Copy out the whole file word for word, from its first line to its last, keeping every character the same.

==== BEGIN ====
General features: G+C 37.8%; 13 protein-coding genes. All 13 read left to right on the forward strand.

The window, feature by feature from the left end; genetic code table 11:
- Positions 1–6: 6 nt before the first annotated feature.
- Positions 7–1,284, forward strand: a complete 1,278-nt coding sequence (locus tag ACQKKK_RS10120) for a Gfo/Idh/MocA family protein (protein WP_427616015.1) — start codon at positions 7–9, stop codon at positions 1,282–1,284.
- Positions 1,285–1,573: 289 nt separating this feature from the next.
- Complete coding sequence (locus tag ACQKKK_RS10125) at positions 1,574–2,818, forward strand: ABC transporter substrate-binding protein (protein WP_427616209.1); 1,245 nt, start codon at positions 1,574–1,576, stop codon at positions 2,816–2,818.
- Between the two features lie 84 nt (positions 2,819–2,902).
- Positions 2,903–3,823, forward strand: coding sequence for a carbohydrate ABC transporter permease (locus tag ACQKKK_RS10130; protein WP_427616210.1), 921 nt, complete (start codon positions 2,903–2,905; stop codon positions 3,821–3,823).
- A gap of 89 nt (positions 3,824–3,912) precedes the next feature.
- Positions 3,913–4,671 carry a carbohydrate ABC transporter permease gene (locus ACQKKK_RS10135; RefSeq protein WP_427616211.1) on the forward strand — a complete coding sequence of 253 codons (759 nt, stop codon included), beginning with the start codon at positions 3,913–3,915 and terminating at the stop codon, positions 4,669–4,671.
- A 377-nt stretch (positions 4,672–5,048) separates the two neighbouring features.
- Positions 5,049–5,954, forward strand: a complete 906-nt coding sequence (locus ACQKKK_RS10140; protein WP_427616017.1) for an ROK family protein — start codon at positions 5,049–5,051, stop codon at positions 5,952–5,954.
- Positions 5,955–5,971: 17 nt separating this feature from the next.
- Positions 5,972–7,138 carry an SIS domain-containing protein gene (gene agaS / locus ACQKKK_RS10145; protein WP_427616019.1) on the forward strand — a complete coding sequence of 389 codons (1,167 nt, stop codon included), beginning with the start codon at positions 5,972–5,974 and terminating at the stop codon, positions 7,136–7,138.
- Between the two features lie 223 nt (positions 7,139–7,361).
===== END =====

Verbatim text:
General features: G+C 37.8%; 13 protein-coding genes. All 13 read left to right on the forward strand.

The window, feature by feature from the left end; genetic code table 11:
- Positions 1–6: 6 nt before the first annotated feature.
- Positions 7–1,284, forward strand: a complete 1,278-nt coding sequence (locus tag ACQKKK_RS10120) for a Gfo/Idh/MocA family protein (protein WP_427616015.1) — start codon at positions 7–9, stop codon at positions 1,282–1,284.
- Positions 1,285–1,573: 289 nt separating this feature from the next.
- Complete coding sequence (locus tag ACQKKK_RS10125) at positions 1,574–2,818, forward strand: ABC transporter substrate-binding protein (protein WP_427616209.1); 1,245 nt, start codon at positions 1,574–1,576, stop codon at positions 2,816–2,818.
- Between the two features lie 84 nt (positions 2,819–2,902).
- Positions 2,903–3,823, forward strand: coding sequence for a carbohydrate ABC transporter permease (locus tag ACQKKK_RS10130; protein WP_427616210.1), 921 nt, complete (start codon positions 2,903–2,905; stop codon positions 3,821–3,823).
- A gap of 89 nt (positions 3,824–3,912) precedes the next feature.
- Positions 3,913–4,671 carry a carbohydrate ABC transporter permease gene (locus ACQKKK_RS10135; RefSeq protein WP_427616211.1) on the forward strand — a complete coding sequence of 253 codons (759 nt, stop codon included), beginning with the start codon at positions 3,913–3,915 and terminating at the stop codon, positions 4,669–4,671.
- A 377-nt stretch (positions 4,672–5,048) separates the two neighbouring features.
- Positions 5,049–5,954, forward strand: a complete 906-nt coding sequence (locus ACQKKK_RS10140; protein WP_427616017.1) for an ROK family protein — start codon at positions 5,049–5,051, stop codon at positions 5,952–5,954.
- Positions 5,955–5,971: 17 nt separating this feature from the next.
- Positions 5,972–7,138 carry an SIS domain-containing protein gene (gene agaS / locus ACQKKK_RS10145; protein WP_427616019.1) on the forward strand — a complete coding sequence of 389 codons (1,167 nt, stop codon included), beginning with the start codon at positions 5,972–5,974 and terminating at the stop codon, positions 7,136–7,138.
- Between the two features lie 223 nt (positions 7,139–7,361).